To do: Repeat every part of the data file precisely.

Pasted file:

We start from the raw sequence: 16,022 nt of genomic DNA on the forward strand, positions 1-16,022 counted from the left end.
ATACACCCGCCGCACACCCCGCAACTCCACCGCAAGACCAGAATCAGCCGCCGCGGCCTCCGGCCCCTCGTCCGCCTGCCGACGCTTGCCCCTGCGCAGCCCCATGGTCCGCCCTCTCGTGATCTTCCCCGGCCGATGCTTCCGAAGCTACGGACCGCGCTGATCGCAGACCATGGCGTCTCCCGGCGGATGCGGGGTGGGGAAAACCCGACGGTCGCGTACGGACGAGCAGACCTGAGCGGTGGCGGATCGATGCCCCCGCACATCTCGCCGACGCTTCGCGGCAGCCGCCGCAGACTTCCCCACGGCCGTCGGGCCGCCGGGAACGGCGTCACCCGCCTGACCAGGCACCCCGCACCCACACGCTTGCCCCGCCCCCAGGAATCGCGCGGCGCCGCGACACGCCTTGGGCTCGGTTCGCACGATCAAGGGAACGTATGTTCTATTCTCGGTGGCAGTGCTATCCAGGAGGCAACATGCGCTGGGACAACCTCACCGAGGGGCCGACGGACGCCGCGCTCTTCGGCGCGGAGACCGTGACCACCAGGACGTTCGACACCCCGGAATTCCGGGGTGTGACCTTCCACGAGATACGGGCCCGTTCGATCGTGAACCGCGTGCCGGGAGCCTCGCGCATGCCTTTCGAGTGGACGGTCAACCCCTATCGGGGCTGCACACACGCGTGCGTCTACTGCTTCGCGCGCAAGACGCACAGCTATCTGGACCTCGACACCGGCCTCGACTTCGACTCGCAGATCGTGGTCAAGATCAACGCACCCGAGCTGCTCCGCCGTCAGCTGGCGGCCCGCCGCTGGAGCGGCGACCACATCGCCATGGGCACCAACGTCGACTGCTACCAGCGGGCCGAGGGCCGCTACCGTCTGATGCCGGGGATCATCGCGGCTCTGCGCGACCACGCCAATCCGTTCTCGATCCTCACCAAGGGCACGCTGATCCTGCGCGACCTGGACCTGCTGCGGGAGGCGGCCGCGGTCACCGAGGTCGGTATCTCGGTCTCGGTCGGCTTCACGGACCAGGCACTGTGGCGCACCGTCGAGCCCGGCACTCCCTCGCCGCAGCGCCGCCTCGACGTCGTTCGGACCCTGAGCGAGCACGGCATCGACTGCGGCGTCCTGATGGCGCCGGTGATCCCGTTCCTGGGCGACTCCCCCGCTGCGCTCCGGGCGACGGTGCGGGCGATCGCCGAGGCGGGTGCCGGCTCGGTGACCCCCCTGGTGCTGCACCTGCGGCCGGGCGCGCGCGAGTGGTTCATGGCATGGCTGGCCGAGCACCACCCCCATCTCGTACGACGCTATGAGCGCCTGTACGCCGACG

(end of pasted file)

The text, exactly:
We start from the raw sequence: 16,022 nt of genomic DNA on the forward strand, positions 1-16,022 counted from the left end.
ATACACCCGCCGCACACCCCGCAACTCCACCGCAAGACCAGAATCAGCCGCCGCGGCCTCCGGCCCCTCGTCCGCCTGCCGACGCTTGCCCCTGCGCAGCCCCATGGTCCGCCCTCTCGTGATCTTCCCCGGCCGATGCTTCCGAAGCTACGGACCGCGCTGATCGCAGACCATGGCGTCTCCCGGCGGATGCGGGGTGGGGAAAACCCGACGGTCGCGTACGGACGAGCAGACCTGAGCGGTGGCGGATCGATGCCCCCGCACATCTCGCCGACGCTTCGCGGCAGCCGCCGCAGACTTCCCCACGGCCGTCGGGCCGCCGGGAACGGCGTCACCCGCCTGACCAGGCACCCCGCACCCACACGCTTGCCCCGCCCCCAGGAATCGCGCGGCGCCGCGACACGCCTTGGGCTCGGTTCGCACGATCAAGGGAACGTATGTTCTATTCTCGGTGGCAGTGCTATCCAGGAGGCAACATGCGCTGGGACAACCTCACCGAGGGGCCGACGGACGCCGCGCTCTTCGGCGCGGAGACCGTGACCACCAGGACGTTCGACACCCCGGAATTCCGGGGTGTGACCTTCCACGAGATACGGGCCCGTTCGATCGTGAACCGCGTGCCGGGAGCCTCGCGCATGCCTTTCGAGTGGACGGTCAACCCCTATCGGGGCTGCACACACGCGTGCGTCTACTGCTTCGCGCGCAAGACGCACAGCTATCTGGACCTCGACACCGGCCTCGACTTCGACTCGCAGATCGTGGTCAAGATCAACGCACCCGAGCTGCTCCGCCGTCAGCTGGCGGCCCGCCGCTGGAGCGGCGACCACATCGCCATGGGCACCAACGTCGACTGCTACCAGCGGGCCGAGGGCCGCTACCGTCTGATGCCGGGGATCATCGCGGCTCTGCGCGACCACGCCAATCCGTTCTCGATCCTCACCAAGGGCACGCTGATCCTGCGCGACCTGGACCTGCTGCGGGAGGCGGCCGCGGTCACCGAGGTCGGTATCTCGGTCTCGGTCGGCTTCACGGACCAGGCACTGTGGCGCACCGTCGAGCCCGGCACTCCCTCGCCGCAGCGCCGCCTCGACGTCGTTCGGACCCTGAGCGAGCACGGCATCGACTGCGGCGTCCTGATGGCGCCGGTGATCCCGTTCCTGGGCGACTCCCCCGCTGCGCTCCGGGCGACGGTGCGGGCGATCGCCGAGGCGGGTGCCGGCTCGGTGACCCCCCTGGTGCTGCACCTGCGGCCGGGCGCGCGCGAGTGGTTCATGGCATGGCTGGCCGAGCACCACCCCCATCTCGTACGACGCTATGAGCGCCTGTACGCCGACG